Altavilla leaves a legacy for the Baldwin women’s basketball program

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Sunday March 27, 2022 | 11:01 a.m.


Athletics is deeply rooted in his family.

It’s in the genes.

Senior hoop Morgan Altavilla, 17, carried on the sporting tradition established in recent years at Baldwin by his older brothers, Doug and Nick.

Baldwin’s sophomore basketball coach Jamal Woodson called Altavilla one of the best players in the WPIAL heading into the season.

“Morgan was not just one of our captains, but a huge contributor to the success of our team,” Woodson said. “She was one of the best scorers and players in the WPIAL. Losing her is going to be very hard. It’s hard to find a player who never misses a practice, leads the team and is among the WPIAL score leaders.

A high-energy 5-foot-6 guard, Altavilla averaged 20 points in 2021-22 and scored a career-high 32 points on Feb. 7 in a 67-53 division win at Hempfield. She has also scored 28 points multiple times this year.

“It was by far the most successful season I’ve had, not only scoring but also becoming the player and person I am today,” Altavilla said. “Scoring wasn’t my main goal this season. I just went out there and had fun with my teammates. And they’re the ones who made it possible for me to be as successful as I was. I give them my all credit.”

Altavilla was a four-year-old college player who also led the team in scoring as a junior. She has a 4.1 GPA, is Vice President of the National Honor Society, and is a member of Baldwin’s Special Olympics and Best Buddies programs.

“Morgan is the perfect player for a coach,” Woodson said. “She accepts criticism very well and at the same time gives it to her teammates. When the team wasn’t doing well in practice, Morgan stepped in and challenged the team to do better. The girls always listened and respected what she had to say.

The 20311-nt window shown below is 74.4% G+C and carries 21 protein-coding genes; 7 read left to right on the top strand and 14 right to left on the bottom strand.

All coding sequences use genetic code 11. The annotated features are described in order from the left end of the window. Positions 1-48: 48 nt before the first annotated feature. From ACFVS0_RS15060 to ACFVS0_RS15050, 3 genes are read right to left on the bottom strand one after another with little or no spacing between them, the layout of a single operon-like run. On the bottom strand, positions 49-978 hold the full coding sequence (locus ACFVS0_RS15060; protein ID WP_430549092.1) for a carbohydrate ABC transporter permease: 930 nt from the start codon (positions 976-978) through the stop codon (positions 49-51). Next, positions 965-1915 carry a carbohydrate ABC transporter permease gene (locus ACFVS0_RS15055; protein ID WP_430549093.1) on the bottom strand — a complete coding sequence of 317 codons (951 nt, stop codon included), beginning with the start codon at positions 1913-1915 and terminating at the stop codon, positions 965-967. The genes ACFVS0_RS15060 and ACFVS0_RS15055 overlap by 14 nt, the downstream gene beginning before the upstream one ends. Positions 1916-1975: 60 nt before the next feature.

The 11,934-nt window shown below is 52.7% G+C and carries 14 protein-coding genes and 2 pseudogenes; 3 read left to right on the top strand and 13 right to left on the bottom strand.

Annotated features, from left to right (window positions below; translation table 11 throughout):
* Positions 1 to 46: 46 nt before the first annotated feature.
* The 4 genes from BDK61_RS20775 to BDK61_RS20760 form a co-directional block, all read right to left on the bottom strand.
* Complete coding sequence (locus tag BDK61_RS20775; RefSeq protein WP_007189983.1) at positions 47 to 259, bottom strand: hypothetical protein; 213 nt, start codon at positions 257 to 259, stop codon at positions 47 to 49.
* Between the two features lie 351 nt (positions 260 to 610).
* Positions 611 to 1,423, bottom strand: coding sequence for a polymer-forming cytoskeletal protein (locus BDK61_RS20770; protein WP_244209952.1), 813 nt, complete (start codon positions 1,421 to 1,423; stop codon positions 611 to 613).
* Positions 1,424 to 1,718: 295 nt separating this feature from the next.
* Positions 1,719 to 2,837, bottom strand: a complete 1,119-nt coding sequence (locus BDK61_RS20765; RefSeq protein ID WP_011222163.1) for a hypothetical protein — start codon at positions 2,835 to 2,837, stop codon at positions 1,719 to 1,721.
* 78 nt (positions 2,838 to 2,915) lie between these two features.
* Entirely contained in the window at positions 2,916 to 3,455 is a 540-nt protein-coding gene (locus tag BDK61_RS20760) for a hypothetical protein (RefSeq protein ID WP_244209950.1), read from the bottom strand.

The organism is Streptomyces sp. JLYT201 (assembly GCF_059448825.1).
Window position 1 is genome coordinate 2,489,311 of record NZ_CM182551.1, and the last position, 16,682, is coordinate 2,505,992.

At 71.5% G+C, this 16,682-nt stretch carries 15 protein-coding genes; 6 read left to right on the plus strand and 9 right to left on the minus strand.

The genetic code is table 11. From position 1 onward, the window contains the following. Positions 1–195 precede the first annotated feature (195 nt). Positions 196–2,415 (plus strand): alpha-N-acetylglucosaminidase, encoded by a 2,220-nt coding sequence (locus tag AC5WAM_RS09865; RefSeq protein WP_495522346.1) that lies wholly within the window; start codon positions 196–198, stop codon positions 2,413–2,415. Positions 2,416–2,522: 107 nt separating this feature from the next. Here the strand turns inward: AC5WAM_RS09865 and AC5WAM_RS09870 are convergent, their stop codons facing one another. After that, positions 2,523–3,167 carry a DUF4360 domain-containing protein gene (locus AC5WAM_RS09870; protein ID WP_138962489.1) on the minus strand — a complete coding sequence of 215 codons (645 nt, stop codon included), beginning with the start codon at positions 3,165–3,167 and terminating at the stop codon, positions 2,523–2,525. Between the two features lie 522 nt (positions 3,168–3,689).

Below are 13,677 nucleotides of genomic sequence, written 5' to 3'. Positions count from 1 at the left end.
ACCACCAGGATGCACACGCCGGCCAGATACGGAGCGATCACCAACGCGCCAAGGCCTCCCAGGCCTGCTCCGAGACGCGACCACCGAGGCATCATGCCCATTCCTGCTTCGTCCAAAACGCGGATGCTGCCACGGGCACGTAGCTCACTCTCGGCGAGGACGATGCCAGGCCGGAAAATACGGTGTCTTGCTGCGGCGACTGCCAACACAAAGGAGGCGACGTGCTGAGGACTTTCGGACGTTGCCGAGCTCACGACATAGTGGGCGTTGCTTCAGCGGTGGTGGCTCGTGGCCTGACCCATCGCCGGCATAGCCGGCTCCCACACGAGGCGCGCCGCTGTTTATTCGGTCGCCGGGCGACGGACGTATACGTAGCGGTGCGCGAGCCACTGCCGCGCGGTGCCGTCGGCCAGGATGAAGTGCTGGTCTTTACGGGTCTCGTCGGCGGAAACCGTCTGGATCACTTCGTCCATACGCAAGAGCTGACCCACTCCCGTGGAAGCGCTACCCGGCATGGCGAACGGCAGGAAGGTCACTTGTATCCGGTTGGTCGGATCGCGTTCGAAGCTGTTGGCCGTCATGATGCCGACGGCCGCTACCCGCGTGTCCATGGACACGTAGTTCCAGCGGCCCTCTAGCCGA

“Morgan has lived and breathed Baldwin basketball since she was a little girl. She is the definition of what it means to live and breathe Baldwin basketball. Losing her will be a huge loss.

Altavilla plans to continue her athletic and academic career at the graduate level while majoring in engineering. She considered several college options, including Washington & Jefferson, Penn State Behrend, Fairmont State, Millersville, Saint Vincent, Chatham, and West Virginia Wesleyan.

“I plan to make my decision very soon,” Altavilla said. “That being said, I still visit a few schools.”

Altavilla’s brother Doug, now 24, set career records for quarterback success at Baldwin and Mercyhurst. He stood out in three sports (football, basketball, baseball) in a successful college career, graduated from high school in 2015 and is currently studying pharmacy as a graduate student at Pitt.

Nick Altavilla, 23, followed his older brother to Mercyhurst, where he started as a wide receiver. He graduated from Baldwin in 2016 after completing a distinguished career in three sports (football, basketball, track).

Nick is also in graduate school; he’s in Iowa at the Palmer Chiropractor School.

“My two older brothers definitely set the expectations for me,” Morgan said, “and I’m forever grateful to have such influential people in my life to look up to. Growing up with two older brothers definitely boosted my competitive edge.

The Altavilla siblings are cousins ​​of Dan Altavilla, who became the highest major league draft pick in Mercyhurst baseball history when he was selected in the fifth round by Seattle in 2014.

Two other cousins, Olivia and Sophia, competed for the Baldwin women’s swim team a few years ago.

And if that’s not enough high-level athleticism in the family, Altavilla’s parents, Doug and Kelly, were both high school athletes. Doug ran cross country, track and field and swam at Baldwin. Kelly competed in softball at Keystone Oaks.